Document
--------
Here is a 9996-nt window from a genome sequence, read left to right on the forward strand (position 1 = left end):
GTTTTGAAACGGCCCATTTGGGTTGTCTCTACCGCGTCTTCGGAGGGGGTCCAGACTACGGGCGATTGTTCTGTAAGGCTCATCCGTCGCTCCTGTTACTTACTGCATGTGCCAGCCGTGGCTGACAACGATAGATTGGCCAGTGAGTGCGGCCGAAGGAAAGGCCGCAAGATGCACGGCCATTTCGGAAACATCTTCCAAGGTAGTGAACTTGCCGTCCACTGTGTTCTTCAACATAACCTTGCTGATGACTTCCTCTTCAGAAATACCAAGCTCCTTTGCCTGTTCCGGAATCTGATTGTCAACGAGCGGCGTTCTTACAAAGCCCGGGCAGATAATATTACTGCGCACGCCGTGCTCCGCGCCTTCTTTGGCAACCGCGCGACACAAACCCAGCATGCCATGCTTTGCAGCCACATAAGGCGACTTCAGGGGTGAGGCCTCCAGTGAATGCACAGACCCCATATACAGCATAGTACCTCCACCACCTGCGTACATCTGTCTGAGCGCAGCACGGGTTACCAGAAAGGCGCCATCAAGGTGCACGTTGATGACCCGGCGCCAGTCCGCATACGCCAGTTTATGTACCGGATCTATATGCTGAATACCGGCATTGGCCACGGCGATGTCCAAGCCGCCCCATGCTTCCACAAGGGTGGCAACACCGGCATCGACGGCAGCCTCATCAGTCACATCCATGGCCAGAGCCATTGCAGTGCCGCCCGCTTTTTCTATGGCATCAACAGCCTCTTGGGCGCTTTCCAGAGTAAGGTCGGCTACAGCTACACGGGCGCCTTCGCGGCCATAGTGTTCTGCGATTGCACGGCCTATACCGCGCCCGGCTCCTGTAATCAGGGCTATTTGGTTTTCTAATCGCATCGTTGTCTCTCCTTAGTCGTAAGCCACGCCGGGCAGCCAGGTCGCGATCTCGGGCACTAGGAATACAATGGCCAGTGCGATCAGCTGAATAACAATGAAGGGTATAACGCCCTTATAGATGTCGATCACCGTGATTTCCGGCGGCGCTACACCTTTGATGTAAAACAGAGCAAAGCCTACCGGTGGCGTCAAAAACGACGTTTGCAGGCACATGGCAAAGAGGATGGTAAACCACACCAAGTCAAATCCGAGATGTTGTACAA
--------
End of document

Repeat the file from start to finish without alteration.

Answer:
Here is a 9996-nt window from a genome sequence, read left to right on the forward strand (position 1 = left end):
GTTTTGAAACGGCCCATTTGGGTTGTCTCTACCGCGTCTTCGGAGGGGGTCCAGACTACGGGCGATTGTTCTGTAAGGCTCATCCGTCGCTCCTGTTACTTACTGCATGTGCCAGCCGTGGCTGACAACGATAGATTGGCCAGTGAGTGCGGCCGAAGGAAAGGCCGCAAGATGCACGGCCATTTCGGAAACATCTTCCAAGGTAGTGAACTTGCCGTCCACTGTGTTCTTCAACATAACCTTGCTGATGACTTCCTCTTCAGAAATACCAAGCTCCTTTGCCTGTTCCGGAATCTGATTGTCAACGAGCGGCGTTCTTACAAAGCCCGGGCAGATAATATTACTGCGCACGCCGTGCTCCGCGCCTTCTTTGGCAACCGCGCGACACAAACCCAGCATGCCATGCTTTGCAGCCACATAAGGCGACTTCAGGGGTGAGGCCTCCAGTGAATGCACAGACCCCATATACAGCATAGTACCTCCACCACCTGCGTACATCTGTCTGAGCGCAGCACGGGTTACCAGAAAGGCGCCATCAAGGTGCACGTTGATGACCCGGCGCCAGTCCGCATACGCCAGTTTATGTACCGGATCTATATGCTGAATACCGGCATTGGCCACGGCGATGTCCAAGCCGCCCCATGCTTCCACAAGGGTGGCAACACCGGCATCGACGGCAGCCTCATCAGTCACATCCATGGCCAGAGCCATTGCAGTGCCGCCCGCTTTTTCTATGGCATCAACAGCCTCTTGGGCGCTTTCCAGAGTAAGGTCGGCTACAGCTACACGGGCGCCTTCGCGGCCATAGTGTTCTGCGATTGCACGGCCTATACCGCGCCCGGCTCCTGTAATCAGGGCTATTTGGTTTTCTAATCGCATCGTTGTCTCTCCTTAGTCGTAAGCCACGCCGGGCAGCCAGGTCGCGATCTCGGGCACTAGGAATACAATGGCCAGTGCGATCAGCTGAATAACAATGAAGGGTATAACGCCCTTATAGATGTCGATCACCGTGATTTCCGGCGGCGCTACACCTTTGATGTAAAACAGAGCAAAGCCTACCGGTGGCGTCAAAAACGACGTTTGCAGGCACATGGCAAAGAGGATGGTAAACCACACCAAGTCAAATCCGAGATGTTGTACAA